Merck KGaA has signed an exclusive worldwide license agreement with Denmark's Symphogen to get access to a cancer drug that is being seen as a successor to the German group's big-selling Erbitux.
The drug in question is Sym004, an investigational antibody mixture targeting the epidermal growth factor receptor (EGFR). Specifically, it is comprised of two antibodies that are not only designed to block ligand binding, receptor activation and downstream signalling "but are also thought to elicit removal of the EGFR receptors from the cancer cell surface by inducing EGFR internalisation and degradation".
Sym004 is currently being evaluated in a Phase I/II trial for patients with advanced KRAS wild-type metastatic colorectal cancer (mCRC) who have previously progressed on treatment with standard chemotherapy and a marketed anti-EGFR monoclonal antibody. Also a Phase II trial in patients with squamous cell carcinoma of the head and neck who have failed anti-EGFR-based therapy is ongoing.
Cashwise, Symphogen will receive an upfront fee of 20 million euros. The Copenhagen-headquartered group is also eligible to receive up to 225 million euros for clinical development and regulatory payments and 250 million euros in potential combined sales performance milestones and royalties.
Erbitux (cetuximab) is currently indicated in Europe, where Merck holds the rights, for EGFR-expressing mCRC, including treatment of the KRAS wild-type mutation in those patients. Also approved for head and neck cancer, the drug (partnered with Eli Lilly and Bristol-Myers Squibb) brought in 226 million euros to Merck's coffers in the second quarter, up 7.1%.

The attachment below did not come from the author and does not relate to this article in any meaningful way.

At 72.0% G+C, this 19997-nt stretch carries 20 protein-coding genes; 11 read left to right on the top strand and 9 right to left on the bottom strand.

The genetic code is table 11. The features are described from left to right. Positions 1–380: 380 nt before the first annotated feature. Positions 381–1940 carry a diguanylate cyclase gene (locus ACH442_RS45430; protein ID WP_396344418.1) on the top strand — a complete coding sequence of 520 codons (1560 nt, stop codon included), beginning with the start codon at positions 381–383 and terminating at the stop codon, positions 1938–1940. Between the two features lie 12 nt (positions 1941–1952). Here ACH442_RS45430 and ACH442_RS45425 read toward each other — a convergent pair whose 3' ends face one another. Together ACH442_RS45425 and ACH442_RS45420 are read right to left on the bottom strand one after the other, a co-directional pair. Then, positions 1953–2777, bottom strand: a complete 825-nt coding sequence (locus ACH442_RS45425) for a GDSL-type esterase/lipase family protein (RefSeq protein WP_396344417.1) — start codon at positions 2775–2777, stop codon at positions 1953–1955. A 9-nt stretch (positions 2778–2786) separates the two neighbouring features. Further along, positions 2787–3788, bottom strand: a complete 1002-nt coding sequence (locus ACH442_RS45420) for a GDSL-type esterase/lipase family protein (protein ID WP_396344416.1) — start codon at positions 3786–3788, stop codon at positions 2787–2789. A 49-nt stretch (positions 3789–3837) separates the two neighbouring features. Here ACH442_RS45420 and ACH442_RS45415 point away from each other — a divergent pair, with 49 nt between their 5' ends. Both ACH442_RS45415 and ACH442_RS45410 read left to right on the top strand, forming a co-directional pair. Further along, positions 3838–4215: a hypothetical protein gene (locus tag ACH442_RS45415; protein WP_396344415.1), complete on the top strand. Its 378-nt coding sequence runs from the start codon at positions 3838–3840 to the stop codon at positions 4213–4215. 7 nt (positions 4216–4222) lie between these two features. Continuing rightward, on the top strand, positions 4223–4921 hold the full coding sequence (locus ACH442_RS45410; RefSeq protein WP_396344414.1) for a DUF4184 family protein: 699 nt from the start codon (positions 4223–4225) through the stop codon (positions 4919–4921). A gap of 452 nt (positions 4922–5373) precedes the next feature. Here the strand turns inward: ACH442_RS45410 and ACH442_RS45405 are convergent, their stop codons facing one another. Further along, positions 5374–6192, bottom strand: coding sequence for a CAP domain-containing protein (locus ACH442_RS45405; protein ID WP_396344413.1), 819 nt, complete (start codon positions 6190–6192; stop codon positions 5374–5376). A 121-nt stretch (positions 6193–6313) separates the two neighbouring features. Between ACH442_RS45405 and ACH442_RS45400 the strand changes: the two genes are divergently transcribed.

Susan Jane Herbert, head of global business development and strategy for the firm's Merck Serono division, said that Sym004 "further strengthens our early development pipeline by adding a product that is thought to act via a proposed synergistic mechanism of action not previously studied". More specifically, she added that "it has the potential to become a key asset complementing our already-highly successful Erbitux franchise".
Kirsten Drejer, Symphogen's chief executive, added that Merck is uniquely well positioned to develop Sym004 based on its deep knowledge of the EGFR area". She added that “this transaction further validates the antibody mixture approach as a highly attractive option".
Symphogen’s most advanced product is rozrolimupab (Sym001), which has just completed Phase II trials as a treatment for immune thrombocytopenia. The privately-owned firm raised 100 million euros in equity capital in January 2011.